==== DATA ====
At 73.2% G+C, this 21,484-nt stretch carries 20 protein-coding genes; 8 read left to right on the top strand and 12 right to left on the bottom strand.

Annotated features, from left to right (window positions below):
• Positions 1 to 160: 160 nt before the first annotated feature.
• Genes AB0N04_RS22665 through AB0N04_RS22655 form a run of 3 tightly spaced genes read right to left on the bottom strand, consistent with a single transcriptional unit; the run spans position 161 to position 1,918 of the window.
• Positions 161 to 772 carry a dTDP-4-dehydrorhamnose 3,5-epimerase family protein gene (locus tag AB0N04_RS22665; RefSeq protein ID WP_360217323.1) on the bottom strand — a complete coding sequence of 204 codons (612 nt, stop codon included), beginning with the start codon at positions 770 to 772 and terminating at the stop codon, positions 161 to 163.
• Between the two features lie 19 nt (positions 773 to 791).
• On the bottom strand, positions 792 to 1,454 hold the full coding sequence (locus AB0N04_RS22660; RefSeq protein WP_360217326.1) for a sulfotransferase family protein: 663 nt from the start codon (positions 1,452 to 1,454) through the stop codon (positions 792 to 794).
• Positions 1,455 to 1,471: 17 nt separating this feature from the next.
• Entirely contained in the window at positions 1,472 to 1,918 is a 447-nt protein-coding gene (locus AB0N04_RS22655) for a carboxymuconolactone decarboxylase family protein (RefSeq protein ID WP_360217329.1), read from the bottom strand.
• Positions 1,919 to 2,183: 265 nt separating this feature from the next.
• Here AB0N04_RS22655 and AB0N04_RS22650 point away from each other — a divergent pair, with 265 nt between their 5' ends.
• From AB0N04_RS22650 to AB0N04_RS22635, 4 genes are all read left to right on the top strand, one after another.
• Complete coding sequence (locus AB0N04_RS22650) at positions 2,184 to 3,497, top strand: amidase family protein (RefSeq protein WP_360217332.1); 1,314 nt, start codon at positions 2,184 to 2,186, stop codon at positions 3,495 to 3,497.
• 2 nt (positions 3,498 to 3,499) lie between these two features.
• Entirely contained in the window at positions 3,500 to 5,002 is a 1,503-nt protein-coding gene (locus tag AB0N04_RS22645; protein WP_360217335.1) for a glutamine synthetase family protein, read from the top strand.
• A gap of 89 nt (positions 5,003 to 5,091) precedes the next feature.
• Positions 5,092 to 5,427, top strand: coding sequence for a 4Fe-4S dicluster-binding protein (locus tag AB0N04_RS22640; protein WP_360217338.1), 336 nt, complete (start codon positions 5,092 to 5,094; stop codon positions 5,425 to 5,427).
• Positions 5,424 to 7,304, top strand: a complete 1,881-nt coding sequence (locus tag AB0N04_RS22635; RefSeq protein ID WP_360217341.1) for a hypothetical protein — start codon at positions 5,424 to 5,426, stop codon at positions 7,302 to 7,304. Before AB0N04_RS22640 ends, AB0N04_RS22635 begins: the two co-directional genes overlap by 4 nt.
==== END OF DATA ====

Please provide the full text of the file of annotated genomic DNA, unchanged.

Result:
At 73.2% G+C, this 21,484-nt stretch carries 20 protein-coding genes; 8 read left to right on the top strand and 12 right to left on the bottom strand.

Annotated features, from left to right (window positions below):
• Positions 1 to 160: 160 nt before the first annotated feature.
• Genes AB0N04_RS22665 through AB0N04_RS22655 form a run of 3 tightly spaced genes read right to left on the bottom strand, consistent with a single transcriptional unit; the run spans position 161 to position 1,918 of the window.
• Positions 161 to 772 carry a dTDP-4-dehydrorhamnose 3,5-epimerase family protein gene (locus tag AB0N04_RS22665; RefSeq protein ID WP_360217323.1) on the bottom strand — a complete coding sequence of 204 codons (612 nt, stop codon included), beginning with the start codon at positions 770 to 772 and terminating at the stop codon, positions 161 to 163.
• Between the two features lie 19 nt (positions 773 to 791).
• On the bottom strand, positions 792 to 1,454 hold the full coding sequence (locus AB0N04_RS22660; RefSeq protein WP_360217326.1) for a sulfotransferase family protein: 663 nt from the start codon (positions 1,452 to 1,454) through the stop codon (positions 792 to 794).
• Positions 1,455 to 1,471: 17 nt separating this feature from the next.
• Entirely contained in the window at positions 1,472 to 1,918 is a 447-nt protein-coding gene (locus AB0N04_RS22655) for a carboxymuconolactone decarboxylase family protein (RefSeq protein ID WP_360217329.1), read from the bottom strand.
• Positions 1,919 to 2,183: 265 nt separating this feature from the next.
• Here AB0N04_RS22655 and AB0N04_RS22650 point away from each other — a divergent pair, with 265 nt between their 5' ends.
• From AB0N04_RS22650 to AB0N04_RS22635, 4 genes are all read left to right on the top strand, one after another.
• Complete coding sequence (locus AB0N04_RS22650) at positions 2,184 to 3,497, top strand: amidase family protein (RefSeq protein WP_360217332.1); 1,314 nt, start codon at positions 2,184 to 2,186, stop codon at positions 3,495 to 3,497.
• 2 nt (positions 3,498 to 3,499) lie between these two features.
• Entirely contained in the window at positions 3,500 to 5,002 is a 1,503-nt protein-coding gene (locus tag AB0N04_RS22645; protein WP_360217335.1) for a glutamine synthetase family protein, read from the top strand.
• A gap of 89 nt (positions 5,003 to 5,091) precedes the next feature.
• Positions 5,092 to 5,427, top strand: coding sequence for a 4Fe-4S dicluster-binding protein (locus tag AB0N04_RS22640; protein WP_360217338.1), 336 nt, complete (start codon positions 5,092 to 5,094; stop codon positions 5,425 to 5,427).
• Positions 5,424 to 7,304, top strand: a complete 1,881-nt coding sequence (locus tag AB0N04_RS22635; RefSeq protein ID WP_360217341.1) for a hypothetical protein — start codon at positions 5,424 to 5,426, stop codon at positions 7,302 to 7,304. Before AB0N04_RS22640 ends, AB0N04_RS22635 begins: the two co-directional genes overlap by 4 nt.